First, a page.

National Geographic also does a good job of turning the bluefin fishing into a sort of competition, which kind of pulls audiences in to see how each fishing vessel does by the end of the season. Sometimes, you've got good catches, and other times you fail miserably. It helps quantify the swing of good and bad luck that these fisherman face with each season.
There is obviously a lot of talk about overfishing bluefin and why National Geographic chose to air a show that is about depleting bluefin stock. However, there are regulations for bluefin tuna fishing, and as long as these regulations are met, I don't see why people are complaining about it. The fisherman are doing it for a living, and National Geographic decided to tag along and enjoy the ride. I say it was a good decision to focus on working-class people for once and give them some of the spotlight.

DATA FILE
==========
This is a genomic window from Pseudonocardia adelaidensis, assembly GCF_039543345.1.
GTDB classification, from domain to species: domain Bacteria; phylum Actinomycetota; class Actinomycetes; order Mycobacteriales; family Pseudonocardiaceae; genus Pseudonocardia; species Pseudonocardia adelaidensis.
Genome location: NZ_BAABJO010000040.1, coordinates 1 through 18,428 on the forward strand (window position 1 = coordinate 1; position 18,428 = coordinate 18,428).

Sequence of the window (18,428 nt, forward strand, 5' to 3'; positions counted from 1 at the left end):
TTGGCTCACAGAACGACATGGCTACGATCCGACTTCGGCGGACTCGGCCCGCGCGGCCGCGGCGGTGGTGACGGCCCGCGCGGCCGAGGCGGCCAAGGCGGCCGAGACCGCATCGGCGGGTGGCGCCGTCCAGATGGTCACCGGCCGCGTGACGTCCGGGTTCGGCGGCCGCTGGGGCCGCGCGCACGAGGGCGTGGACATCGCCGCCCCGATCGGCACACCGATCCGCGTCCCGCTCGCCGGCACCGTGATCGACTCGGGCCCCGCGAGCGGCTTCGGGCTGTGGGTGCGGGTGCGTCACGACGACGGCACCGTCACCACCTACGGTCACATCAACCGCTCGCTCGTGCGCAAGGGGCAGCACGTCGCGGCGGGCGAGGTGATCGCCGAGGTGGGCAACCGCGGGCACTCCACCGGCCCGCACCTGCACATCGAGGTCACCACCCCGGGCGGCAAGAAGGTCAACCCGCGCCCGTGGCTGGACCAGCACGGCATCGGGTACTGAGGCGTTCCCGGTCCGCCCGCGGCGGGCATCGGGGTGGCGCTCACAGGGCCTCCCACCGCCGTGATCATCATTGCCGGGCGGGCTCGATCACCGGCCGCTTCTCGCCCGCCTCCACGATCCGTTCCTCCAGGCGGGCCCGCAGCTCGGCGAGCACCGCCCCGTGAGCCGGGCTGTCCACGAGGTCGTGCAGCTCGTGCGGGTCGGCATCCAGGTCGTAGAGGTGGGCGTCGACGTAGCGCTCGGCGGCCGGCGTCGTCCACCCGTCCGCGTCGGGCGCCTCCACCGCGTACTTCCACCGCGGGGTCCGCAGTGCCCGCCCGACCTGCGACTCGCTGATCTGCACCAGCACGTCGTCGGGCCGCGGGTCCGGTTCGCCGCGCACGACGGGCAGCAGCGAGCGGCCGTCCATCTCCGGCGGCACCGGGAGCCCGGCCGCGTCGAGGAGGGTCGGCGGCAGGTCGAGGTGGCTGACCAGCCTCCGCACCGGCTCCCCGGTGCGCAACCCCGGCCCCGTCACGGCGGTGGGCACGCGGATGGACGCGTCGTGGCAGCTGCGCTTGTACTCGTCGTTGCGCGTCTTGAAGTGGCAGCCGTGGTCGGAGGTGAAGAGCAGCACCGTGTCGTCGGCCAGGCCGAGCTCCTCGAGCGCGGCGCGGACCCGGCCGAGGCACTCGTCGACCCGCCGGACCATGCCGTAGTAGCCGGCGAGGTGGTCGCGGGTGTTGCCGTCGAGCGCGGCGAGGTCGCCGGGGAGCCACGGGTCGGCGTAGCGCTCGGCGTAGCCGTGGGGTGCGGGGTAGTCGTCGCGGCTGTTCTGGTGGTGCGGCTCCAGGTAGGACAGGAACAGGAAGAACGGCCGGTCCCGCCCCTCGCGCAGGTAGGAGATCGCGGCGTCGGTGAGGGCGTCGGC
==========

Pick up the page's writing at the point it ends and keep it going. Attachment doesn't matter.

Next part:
Overall, I find this show to be amusing because of the competition and the different wildlife that these fishermen encounter on a regular basis. It's a good show, and you definitely feel for the captains and their families if they have a bad year.